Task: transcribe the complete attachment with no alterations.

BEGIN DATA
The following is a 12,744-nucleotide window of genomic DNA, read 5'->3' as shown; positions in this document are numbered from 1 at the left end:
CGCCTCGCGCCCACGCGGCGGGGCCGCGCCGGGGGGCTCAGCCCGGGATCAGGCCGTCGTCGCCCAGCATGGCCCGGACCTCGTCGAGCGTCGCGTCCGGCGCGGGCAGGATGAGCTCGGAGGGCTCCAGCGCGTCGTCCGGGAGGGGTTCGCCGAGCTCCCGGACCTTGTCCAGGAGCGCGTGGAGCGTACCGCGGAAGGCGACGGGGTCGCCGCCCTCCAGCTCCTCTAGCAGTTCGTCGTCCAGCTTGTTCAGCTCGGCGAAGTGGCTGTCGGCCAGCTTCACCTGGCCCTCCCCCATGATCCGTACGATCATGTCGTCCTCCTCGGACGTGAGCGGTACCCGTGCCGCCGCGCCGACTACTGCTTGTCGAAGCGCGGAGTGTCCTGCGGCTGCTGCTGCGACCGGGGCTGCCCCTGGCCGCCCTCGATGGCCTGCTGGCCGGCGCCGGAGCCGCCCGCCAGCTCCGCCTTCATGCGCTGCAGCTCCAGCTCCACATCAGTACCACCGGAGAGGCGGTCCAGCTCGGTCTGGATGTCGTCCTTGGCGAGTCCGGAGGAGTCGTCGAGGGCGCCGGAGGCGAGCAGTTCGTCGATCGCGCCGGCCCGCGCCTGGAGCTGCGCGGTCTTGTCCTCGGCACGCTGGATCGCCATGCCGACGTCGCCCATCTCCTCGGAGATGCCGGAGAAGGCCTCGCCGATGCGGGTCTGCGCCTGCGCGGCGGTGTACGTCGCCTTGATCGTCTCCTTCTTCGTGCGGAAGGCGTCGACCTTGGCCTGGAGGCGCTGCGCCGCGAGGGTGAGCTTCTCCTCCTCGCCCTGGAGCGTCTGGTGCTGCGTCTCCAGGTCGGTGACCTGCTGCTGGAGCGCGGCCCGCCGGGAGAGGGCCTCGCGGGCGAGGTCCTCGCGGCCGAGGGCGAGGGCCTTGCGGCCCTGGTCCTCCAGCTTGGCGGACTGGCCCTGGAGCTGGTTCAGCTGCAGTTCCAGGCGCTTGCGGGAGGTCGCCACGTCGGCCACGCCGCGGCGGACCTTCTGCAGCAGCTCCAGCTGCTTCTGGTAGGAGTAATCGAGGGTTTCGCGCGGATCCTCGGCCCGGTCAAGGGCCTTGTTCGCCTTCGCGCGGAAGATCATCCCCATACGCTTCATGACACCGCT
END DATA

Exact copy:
The following is a 12,744-nucleotide window of genomic DNA, read 5'->3' as shown; positions in this document are numbered from 1 at the left end:
CGCCTCGCGCCCACGCGGCGGGGCCGCGCCGGGGGGCTCAGCCCGGGATCAGGCCGTCGTCGCCCAGCATGGCCCGGACCTCGTCGAGCGTCGCGTCCGGCGCGGGCAGGATGAGCTCGGAGGGCTCCAGCGCGTCGTCCGGGAGGGGTTCGCCGAGCTCCCGGACCTTGTCCAGGAGCGCGTGGAGCGTACCGCGGAAGGCGACGGGGTCGCCGCCCTCCAGCTCCTCTAGCAGTTCGTCGTCCAGCTTGTTCAGCTCGGCGAAGTGGCTGTCGGCCAGCTTCACCTGGCCCTCCCCCATGATCCGTACGATCATGTCGTCCTCCTCGGACGTGAGCGGTACCCGTGCCGCCGCGCCGACTACTGCTTGTCGAAGCGCGGAGTGTCCTGCGGCTGCTGCTGCGACCGGGGCTGCCCCTGGCCGCCCTCGATGGCCTGCTGGCCGGCGCCGGAGCCGCCCGCCAGCTCCGCCTTCATGCGCTGCAGCTCCAGCTCCACATCAGTACCACCGGAGAGGCGGTCCAGCTCGGTCTGGATGTCGTCCTTGGCGAGTCCGGAGGAGTCGTCGAGGGCGCCGGAGGCGAGCAGTTCGTCGATCGCGCCGGCCCGCGCCTGGAGCTGCGCGGTCTTGTCCTCGGCACGCTGGATCGCCATGCCGACGTCGCCCATCTCCTCGGAGATGCCGGAGAAGGCCTCGCCGATGCGGGTCTGCGCCTGCGCGGCGGTGTACGTCGCCTTGATCGTCTCCTTCTTCGTGCGGAAGGCGTCGACCTTGGCCTGGAGGCGCTGCGCCGCGAGGGTGAGCTTCTCCTCCTCGCCCTGGAGCGTCTGGTGCTGCGTCTCCAGGTCGGTGACCTGCTGCTGGAGCGCGGCCCGCCGGGAGAGGGCCTCGCGGGCGAGGTCCTCGCGGCCGAGGGCGAGGGCCTTGCGGCCCTGGTCCTCCAGCTTGGCGGACTGGCCCTGGAGCTGGTTCAGCTGCAGTTCCAGGCGCTTGCGGGAGGTCGCCACGTCGGCCACGCCGCGGCGGACCTTCTGCAGCAGCTCCAGCTGCTTCTGGTAGGAGTAATCGAGGGTTTCGCGCGGATCCTCGGCCCGGTCAAGGGCCTTGTTCGCCTTCGCGCGGAAGATCATCCCCATACGCTTCATGACACCGCT